Sacha Baron Cohen has bleached his hair, shaved his body and left Borat behind for
Sacha Baron Cohen has bleached his hair, shaved his body and left Borat behind for Bruno. Universal Pictures
- Director: Larry Charles
- Genre: Comedy
- Running Time: 88 minutes
Rated R: Pervasive strong and crude sexual content, graphic nudity and language
With: Sacha Baron Cohen, Gustaf Hammarsten, Clifford Banagale
His sense of fashion may be different, but Baron Cohen's brand of comedy is the same: exploitative, misanthropic, humiliating, sometimes just downright mean — and often as not, scabrously funny.
His sense of fashion may be different, but Baron Cohen's brand of comedy is the same: exploitative, misanthropic, humiliating, sometimes just downright mean — and often as not, scabrously funny. Universal Pictures
When it comes to getting into his roles, Sacha Baron Cohen fully commits. Remember that awkward nude wrestling scene in Borat?
To play Bruno — the gay fashionista who claims to be "the biggest Austrian superstar since Hitler" — Baron Cohen submits, on camera, to a process called a___ b___.
Wait, I guess my editor isn't going to let me say that on NPR. Even on the Web.
[Ed.: You got that right.]
Can I say that he runs at a martial arts instructor waving two d_____ while wearing a s___-o_? Or that he graphically f_______ — and r___ — the spirit of Milli, from Milli Vanilli? With the help of a psychic?
[Ed.: Um, no.]
I sense it's going to be hard to do the movie full justice, at least in a civilized manner that's appropriate for all audiences. But that's sort of the point: Baron Cohen is an envelope-pusher. And in this instance, he is playing a mincing gay stereotype so over-the-top preposterous that it's the folks foolish enough to take him seriously who become the butt of the joke.
Baron Cohen's humor is mostly about Bruno's obliviousness to real people's real reactions to him. The movie's not just about homosexuality, though Bruno's opening romp with his "pygmy lover" — a sequence presumably designed to clear the theater of prudes — is explicit enough that the viewers will never be able to claim that they can't imagine what two men do together.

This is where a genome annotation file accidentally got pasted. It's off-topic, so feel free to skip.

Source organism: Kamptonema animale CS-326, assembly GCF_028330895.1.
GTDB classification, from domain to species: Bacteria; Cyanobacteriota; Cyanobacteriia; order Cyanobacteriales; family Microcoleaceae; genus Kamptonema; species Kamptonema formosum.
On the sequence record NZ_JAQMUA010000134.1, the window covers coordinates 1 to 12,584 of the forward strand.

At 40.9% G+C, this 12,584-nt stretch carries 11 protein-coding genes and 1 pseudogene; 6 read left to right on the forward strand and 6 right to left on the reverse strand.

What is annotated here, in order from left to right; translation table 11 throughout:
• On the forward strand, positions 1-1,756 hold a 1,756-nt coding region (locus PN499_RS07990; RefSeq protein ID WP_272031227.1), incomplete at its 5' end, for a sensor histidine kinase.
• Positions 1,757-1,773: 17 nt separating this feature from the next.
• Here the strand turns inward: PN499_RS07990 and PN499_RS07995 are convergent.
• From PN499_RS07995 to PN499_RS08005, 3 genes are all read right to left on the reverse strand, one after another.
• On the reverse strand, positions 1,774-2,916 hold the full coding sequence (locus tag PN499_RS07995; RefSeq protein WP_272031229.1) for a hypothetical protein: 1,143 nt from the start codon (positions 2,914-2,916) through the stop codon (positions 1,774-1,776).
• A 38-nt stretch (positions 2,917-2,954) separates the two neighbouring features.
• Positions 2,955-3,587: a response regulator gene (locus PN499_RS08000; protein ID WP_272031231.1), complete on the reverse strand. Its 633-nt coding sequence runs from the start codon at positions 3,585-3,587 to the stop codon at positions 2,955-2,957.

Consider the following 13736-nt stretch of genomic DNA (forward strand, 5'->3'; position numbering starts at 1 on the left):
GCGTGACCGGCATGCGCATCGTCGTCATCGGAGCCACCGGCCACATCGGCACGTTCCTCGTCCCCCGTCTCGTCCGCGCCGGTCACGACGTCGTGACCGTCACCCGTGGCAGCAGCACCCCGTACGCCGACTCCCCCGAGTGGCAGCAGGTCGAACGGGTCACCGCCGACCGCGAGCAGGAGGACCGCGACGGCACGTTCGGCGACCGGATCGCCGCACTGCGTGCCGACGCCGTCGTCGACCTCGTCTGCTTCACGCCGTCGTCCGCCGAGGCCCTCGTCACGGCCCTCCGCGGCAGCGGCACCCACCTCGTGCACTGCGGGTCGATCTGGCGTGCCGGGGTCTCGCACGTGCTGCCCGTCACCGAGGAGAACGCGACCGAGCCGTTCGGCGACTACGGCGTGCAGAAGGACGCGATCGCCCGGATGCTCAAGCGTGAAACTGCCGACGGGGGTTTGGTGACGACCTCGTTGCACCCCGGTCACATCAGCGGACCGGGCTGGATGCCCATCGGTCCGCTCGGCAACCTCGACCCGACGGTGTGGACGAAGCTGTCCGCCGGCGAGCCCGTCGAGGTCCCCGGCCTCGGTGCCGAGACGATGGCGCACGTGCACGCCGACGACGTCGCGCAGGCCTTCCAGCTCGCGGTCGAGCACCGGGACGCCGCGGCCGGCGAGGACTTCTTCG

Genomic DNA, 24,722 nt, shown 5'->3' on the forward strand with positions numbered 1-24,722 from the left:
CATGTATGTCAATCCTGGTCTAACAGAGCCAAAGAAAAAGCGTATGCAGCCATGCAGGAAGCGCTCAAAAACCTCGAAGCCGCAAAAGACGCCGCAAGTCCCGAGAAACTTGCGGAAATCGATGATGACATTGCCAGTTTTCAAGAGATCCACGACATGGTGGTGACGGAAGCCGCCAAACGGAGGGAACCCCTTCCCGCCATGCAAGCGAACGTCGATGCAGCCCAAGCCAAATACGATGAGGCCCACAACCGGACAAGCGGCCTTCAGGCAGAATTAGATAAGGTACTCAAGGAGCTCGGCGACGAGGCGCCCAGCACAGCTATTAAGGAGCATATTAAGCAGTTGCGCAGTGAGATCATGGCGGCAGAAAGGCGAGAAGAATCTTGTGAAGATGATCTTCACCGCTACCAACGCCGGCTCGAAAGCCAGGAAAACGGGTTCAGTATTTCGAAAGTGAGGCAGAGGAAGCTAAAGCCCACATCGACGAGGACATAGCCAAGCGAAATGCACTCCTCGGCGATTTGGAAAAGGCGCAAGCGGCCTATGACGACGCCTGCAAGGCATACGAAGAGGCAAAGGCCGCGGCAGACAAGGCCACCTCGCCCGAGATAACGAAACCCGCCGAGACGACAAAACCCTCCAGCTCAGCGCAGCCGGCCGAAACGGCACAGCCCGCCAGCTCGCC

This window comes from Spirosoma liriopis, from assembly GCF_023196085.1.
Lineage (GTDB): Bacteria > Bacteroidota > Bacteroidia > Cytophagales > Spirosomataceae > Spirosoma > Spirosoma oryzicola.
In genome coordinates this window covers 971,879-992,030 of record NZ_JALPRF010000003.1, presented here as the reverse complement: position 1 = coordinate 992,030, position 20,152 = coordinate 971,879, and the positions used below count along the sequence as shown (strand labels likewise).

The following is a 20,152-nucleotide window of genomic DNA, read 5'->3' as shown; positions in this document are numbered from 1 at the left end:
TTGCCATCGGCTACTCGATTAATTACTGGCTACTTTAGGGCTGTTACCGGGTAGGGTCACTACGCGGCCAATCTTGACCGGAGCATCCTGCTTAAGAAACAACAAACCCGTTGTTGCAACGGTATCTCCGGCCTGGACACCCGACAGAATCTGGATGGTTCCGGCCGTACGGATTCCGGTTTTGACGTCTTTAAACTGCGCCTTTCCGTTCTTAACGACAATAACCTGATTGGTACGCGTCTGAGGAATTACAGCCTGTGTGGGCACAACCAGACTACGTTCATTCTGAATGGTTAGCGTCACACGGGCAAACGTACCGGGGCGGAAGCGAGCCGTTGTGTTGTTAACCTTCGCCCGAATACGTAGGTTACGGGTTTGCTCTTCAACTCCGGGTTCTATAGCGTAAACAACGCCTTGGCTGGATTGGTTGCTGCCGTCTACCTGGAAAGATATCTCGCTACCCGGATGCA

Bruno, like Borat, is an equal-opportunity provocateur, happy to mock, humiliate or offend people on racial grounds, political grounds and any other grounds available. At one point, to solve the Arab-Israeli conflict, he goes to what he calls the Middle-Earth, hoping to mediate between a Mossad chief and a Palestinian minister. It does not, as you might imagine, go well.
American targets fare no better. Onetime presidential candidate Ron Paul and American Idol's Paula Abdul probably wish they hadn't agreed to those interviews with Bruno; both try to insist on boundaries — waaaay too late in the process — and Bruno pushes blithely past them, just as he does when undergoing religious counseling to go straight, or talking to eager stage parents who're hoping he'll cast their babies.
Director Larry Charles has made Bruno a tighter, better-looking film than Borat, which is not necessarily a good thing on those occasions when you suspect it of scripting rather than just observing. It's probably getting hard for Baron Cohen to find patsies who won't recognize him, and when moments seem like setups with actors, they turn as tame as if he were Will Ferrell.
That said, when things feel real, they can get scary-real — as when an Arkansas wrestling-match crowd that's been whipped into a homophobic frenzy turns on Bruno, realizing it's about to witness "wrestling" of a sort it didn't expect.
Baron Cohen has barbed wire between him and the crowd, and he needs it. They're furious — and the fact that their own behavior has been bigoted and appalling can't entirely eclipse the fact that it's easy to figure out why they're furious. The brand of comedy they've been made the butt of is misanthropic, exploitative, and kind of mean.
In Bruno, it's also pretty ______ funny.